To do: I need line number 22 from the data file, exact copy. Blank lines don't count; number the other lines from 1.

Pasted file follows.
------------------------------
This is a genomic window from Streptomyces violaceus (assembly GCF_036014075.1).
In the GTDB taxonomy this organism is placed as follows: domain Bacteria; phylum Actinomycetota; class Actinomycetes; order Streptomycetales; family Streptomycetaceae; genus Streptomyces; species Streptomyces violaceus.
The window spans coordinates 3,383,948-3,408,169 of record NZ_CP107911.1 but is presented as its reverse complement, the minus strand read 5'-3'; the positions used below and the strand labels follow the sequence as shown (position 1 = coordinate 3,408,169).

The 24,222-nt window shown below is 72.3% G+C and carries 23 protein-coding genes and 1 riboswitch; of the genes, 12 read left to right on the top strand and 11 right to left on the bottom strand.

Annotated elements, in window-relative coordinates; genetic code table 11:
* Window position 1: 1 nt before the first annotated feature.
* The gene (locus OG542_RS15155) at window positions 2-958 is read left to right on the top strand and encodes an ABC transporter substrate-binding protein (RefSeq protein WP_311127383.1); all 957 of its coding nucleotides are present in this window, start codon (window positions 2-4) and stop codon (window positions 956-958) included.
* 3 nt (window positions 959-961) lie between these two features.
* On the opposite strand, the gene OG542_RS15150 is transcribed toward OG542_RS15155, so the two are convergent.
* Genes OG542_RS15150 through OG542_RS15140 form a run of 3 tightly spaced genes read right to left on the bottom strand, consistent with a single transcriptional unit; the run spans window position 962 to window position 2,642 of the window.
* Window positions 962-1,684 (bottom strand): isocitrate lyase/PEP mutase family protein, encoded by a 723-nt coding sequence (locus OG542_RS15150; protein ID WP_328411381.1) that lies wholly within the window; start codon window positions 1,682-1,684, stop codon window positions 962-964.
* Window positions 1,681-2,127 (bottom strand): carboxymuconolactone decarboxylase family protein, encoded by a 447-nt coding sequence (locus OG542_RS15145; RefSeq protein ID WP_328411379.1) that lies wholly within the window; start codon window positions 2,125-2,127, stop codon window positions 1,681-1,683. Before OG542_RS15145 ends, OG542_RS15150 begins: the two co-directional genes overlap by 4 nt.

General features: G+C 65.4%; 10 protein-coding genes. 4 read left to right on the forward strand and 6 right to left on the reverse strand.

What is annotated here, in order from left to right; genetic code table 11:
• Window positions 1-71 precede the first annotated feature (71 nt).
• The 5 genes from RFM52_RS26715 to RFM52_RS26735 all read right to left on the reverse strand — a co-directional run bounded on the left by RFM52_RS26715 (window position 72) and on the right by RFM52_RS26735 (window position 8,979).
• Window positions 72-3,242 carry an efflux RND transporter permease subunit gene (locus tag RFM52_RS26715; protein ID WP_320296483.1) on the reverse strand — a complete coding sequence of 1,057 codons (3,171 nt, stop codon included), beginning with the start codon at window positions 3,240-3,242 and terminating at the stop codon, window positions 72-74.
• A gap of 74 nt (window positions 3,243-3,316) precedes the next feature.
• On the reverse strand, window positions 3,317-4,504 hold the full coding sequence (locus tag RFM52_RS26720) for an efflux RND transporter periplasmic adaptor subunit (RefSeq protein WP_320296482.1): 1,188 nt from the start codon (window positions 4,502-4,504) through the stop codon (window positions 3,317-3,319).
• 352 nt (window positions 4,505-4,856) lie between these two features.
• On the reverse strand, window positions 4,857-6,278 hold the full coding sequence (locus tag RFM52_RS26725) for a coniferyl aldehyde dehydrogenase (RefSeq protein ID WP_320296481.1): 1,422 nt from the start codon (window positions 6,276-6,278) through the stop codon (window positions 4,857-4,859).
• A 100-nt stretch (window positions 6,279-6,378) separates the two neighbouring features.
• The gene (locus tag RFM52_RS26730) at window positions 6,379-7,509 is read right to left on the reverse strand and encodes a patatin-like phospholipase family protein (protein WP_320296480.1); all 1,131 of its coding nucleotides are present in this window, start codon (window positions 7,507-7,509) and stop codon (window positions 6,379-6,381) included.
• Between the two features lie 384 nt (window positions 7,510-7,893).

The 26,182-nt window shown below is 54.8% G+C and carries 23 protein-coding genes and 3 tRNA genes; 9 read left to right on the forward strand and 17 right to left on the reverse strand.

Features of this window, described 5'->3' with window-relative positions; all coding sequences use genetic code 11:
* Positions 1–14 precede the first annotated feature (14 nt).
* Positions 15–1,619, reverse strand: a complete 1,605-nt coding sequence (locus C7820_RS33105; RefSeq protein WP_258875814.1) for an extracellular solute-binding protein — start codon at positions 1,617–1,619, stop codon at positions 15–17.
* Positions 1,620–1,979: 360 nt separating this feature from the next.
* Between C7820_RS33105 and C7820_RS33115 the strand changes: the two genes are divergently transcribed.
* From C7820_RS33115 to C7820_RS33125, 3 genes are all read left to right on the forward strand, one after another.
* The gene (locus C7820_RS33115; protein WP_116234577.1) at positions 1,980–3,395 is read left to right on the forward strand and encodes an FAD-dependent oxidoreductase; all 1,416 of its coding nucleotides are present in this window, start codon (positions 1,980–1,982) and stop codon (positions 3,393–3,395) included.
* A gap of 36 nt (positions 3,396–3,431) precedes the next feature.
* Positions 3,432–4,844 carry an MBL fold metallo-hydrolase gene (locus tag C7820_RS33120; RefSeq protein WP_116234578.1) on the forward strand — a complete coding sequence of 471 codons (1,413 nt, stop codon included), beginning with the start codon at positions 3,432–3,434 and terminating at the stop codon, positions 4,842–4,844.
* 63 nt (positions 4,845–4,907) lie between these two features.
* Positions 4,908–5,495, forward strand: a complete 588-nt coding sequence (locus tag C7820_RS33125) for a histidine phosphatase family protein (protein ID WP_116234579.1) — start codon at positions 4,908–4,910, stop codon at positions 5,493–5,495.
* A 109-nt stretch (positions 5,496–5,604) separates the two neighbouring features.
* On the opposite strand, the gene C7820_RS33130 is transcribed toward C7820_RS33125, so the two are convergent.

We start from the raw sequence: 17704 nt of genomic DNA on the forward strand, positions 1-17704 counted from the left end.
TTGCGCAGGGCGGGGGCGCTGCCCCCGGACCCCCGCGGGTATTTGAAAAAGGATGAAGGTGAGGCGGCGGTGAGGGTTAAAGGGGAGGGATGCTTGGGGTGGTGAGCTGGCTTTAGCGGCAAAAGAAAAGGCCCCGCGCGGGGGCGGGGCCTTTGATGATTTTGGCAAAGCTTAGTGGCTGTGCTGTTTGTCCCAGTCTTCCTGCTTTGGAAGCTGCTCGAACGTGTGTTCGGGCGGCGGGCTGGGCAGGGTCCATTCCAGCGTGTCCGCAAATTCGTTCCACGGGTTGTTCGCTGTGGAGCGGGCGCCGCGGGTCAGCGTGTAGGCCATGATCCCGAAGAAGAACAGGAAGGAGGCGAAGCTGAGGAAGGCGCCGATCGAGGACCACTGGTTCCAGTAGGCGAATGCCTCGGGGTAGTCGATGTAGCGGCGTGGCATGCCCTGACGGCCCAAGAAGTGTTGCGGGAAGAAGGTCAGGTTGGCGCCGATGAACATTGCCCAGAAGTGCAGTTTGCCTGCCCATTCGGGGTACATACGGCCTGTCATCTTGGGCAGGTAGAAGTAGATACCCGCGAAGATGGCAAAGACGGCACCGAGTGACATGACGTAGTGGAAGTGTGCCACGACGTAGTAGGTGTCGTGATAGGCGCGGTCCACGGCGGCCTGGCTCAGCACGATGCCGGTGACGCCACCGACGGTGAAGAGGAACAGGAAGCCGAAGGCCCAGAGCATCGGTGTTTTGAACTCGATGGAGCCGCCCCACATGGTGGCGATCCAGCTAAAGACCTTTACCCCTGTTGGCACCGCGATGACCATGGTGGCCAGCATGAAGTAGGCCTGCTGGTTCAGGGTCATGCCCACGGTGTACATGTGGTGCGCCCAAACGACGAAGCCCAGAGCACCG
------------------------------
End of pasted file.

• A 100-nt stretch (window positions 6,279-6,378) separates the two neighbouring features.